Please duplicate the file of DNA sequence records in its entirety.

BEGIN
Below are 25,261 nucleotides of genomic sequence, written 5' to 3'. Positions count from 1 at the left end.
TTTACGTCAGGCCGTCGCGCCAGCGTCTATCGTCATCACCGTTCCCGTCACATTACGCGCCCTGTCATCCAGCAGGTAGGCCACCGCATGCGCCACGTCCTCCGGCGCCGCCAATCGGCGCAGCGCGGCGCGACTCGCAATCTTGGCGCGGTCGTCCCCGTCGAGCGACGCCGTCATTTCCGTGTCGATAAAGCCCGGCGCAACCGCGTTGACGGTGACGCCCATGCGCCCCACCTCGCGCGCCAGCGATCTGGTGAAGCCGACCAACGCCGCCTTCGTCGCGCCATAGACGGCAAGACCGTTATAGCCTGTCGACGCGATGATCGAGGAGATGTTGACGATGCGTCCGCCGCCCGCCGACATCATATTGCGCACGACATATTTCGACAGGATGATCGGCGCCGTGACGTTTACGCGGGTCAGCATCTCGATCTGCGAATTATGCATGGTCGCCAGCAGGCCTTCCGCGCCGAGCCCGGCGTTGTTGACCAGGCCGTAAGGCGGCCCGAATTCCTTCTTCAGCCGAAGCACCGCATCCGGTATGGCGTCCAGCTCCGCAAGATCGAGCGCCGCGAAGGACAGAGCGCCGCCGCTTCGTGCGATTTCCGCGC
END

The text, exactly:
Below are 25,261 nucleotides of genomic sequence, written 5' to 3'. Positions count from 1 at the left end.
TTTACGTCAGGCCGTCGCGCCAGCGTCTATCGTCATCACCGTTCCCGTCACATTACGCGCCCTGTCATCCAGCAGGTAGGCCACCGCATGCGCCACGTCCTCCGGCGCCGCCAATCGGCGCAGCGCGGCGCGACTCGCAATCTTGGCGCGGTCGTCCCCGTCGAGCGACGCCGTCATTTCCGTGTCGATAAAGCCCGGCGCAACCGCGTTGACGGTGACGCCCATGCGCCCCACCTCGCGCGCCAGCGATCTGGTGAAGCCGACCAACGCCGCCTTCGTCGCGCCATAGACGGCAAGACCGTTATAGCCTGTCGACGCGATGATCGAGGAGATGTTGACGATGCGTCCGCCGCCCGCCGACATCATATTGCGCACGACATATTTCGACAGGATGATCGGCGCCGTGACGTTTACGCGGGTCAGCATCTCGATCTGCGAATTATGCATGGTCGCCAGCAGGCCTTCCGCGCCGAGCCCGGCGTTGTTGACCAGGCCGTAAGGCGGCCCGAATTCCTTCTTCAGCCGAAGCACCGCATCCGGTATGGCGTCCAGCTCCGCAAGATCGAGCGCCGCGAAGGACAGAGCGCCGCCGCTTCGTGCGATTTCCGCGC